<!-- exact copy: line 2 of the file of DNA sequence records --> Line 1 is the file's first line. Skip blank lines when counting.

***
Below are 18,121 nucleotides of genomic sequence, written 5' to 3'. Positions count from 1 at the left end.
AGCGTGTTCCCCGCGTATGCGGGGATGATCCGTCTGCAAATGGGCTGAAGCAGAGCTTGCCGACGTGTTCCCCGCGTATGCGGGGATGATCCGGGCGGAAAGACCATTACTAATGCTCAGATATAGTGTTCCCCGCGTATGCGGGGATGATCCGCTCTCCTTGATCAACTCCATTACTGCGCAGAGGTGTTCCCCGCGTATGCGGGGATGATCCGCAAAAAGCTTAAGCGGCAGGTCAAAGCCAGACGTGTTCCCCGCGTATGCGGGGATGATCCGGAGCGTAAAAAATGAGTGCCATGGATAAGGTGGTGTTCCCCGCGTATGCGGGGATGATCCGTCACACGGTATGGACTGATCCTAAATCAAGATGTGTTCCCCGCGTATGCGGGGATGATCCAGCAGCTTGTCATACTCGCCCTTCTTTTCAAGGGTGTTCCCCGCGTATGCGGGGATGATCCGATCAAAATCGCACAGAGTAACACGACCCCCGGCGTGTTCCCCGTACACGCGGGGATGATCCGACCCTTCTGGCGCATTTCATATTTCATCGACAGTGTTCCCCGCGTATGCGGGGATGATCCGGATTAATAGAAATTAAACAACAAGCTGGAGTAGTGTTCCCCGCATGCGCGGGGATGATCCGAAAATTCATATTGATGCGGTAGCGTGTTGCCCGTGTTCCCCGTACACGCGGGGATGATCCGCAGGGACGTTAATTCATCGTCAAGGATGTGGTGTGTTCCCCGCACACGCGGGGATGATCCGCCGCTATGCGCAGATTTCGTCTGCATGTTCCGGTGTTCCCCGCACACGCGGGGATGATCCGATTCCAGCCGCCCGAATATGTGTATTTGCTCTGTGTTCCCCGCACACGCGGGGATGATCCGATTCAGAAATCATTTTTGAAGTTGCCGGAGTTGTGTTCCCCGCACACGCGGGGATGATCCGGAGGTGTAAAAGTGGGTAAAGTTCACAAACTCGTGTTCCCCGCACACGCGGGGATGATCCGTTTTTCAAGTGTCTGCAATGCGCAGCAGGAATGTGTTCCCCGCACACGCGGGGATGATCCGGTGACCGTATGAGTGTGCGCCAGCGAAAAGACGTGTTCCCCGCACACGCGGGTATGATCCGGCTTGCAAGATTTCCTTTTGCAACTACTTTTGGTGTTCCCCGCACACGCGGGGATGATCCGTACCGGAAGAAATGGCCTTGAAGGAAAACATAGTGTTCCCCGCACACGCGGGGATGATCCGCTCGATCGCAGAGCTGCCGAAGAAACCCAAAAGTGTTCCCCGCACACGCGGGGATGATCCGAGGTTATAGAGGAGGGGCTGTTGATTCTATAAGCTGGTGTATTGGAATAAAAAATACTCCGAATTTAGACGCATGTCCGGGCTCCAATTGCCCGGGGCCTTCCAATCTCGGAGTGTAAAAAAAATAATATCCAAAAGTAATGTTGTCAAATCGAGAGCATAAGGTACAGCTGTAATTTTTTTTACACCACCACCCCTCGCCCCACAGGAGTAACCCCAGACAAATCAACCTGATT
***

AGCGTGTTCCCCGCGTATGCGGGGATGATCCGTCTGCAAATGGGCTGAAGCAGAGCTTGCCGACGTGTTCCCCGCGTATGCGGGGATGATCCGGGCGGAAAGACCATTACTAATGCTCAGATATAGTGTTCCCCGCGTATGCGGGGATGATCCGCTCTCCTTGATCAACTCCATTACTGCGCAGAGGTGTTCCCCGCGTATGCGGGGATGATCCGCAAAAAGCTTAAGCGGCAGGTCAAAGCCAGACGTGTTCCCCGCGTATGCGGGGATGATCCGGAGCGTAAAAAATGAGTGCCATGGATAAGGTGGTGTTCCCCGCGTATGCGGGGATGATCCGTCACACGGTATGGACTGATCCTAAATCAAGATGTGTTCCCCGCGTATGCGGGGATGATCCAGCAGCTTGTCATACTCGCCCTTCTTTTCAAGGGTGTTCCCCGCGTATGCGGGGATGATCCGATCAAAATCGCACAGAGTAACACGACCCCCGGCGTGTTCCCCGTACACGCGGGGATGATCCGACCCTTCTGGCGCATTTCATATTTCATCGACAGTGTTCCCCGCGTATGCGGGGATGATCCGGATTAATAGAAATTAAACAACAAGCTGGAGTAGTGTTCCCCGCATGCGCGGGGATGATCCGAAAATTCATATTGATGCGGTAGCGTGTTGCCCGTGTTCCCCGTACACGCGGGGATGATCCGCAGGGACGTTAATTCATCGTCAAGGATGTGGTGTGTTCCCCGCACACGCGGGGATGATCCGCCGCTATGCGCAGATTTCGTCTGCATGTTCCGGTGTTCCCCGCACACGCGGGGATGATCCGATTCCAGCCGCCCGAATATGTGTATTTGCTCTGTGTTCCCCGCACACGCGGGGATGATCCGATTCAGAAATCATTTTTGAAGTTGCCGGAGTTGTGTTCCCCGCACACGCGGGGATGATCCGGAGGTGTAAAAGTGGGTAAAGTTCACAAACTCGTGTTCCCCGCACACGCGGGGATGATCCGTTTTTCAAGTGTCTGCAATGCGCAGCAGGAATGTGTTCCCCGCACACGCGGGGATGATCCGGTGACCGTATGAGTGTGCGCCAGCGAAAAGACGTGTTCCCCGCACACGCGGGTATGATCCGGCTTGCAAGATTTCCTTTTGCAACTACTTTTGGTGTTCCCCGCACACGCGGGGATGATCCGTACCGGAAGAAATGGCCTTGAAGGAAAACATAGTGTTCCCCGCACACGCGGGGATGATCCGCTCGATCGCAGAGCTGCCGAAGAAACCCAAAAGTGTTCCCCGCACACGCGGGGATGATCCGAGGTTATAGAGGAGGGGCTGTTGATTCTATAAGCTGGTGTATTGGAATAAAAAATACTCCGAATTTAGACGCATGTCCGGGCTCCAATTGCCCGGGGCCTTCCAATCTCGGAGTGTAAAAAAAATAATATCCAAAAGTAATGTTGTCAAATCGAGAGCATAAGGTACAGCTGTAATTTTTTTTACACCACCACCCCTCGCCCCACAGGAGTAACCCCAGACAAATCAACCTGATT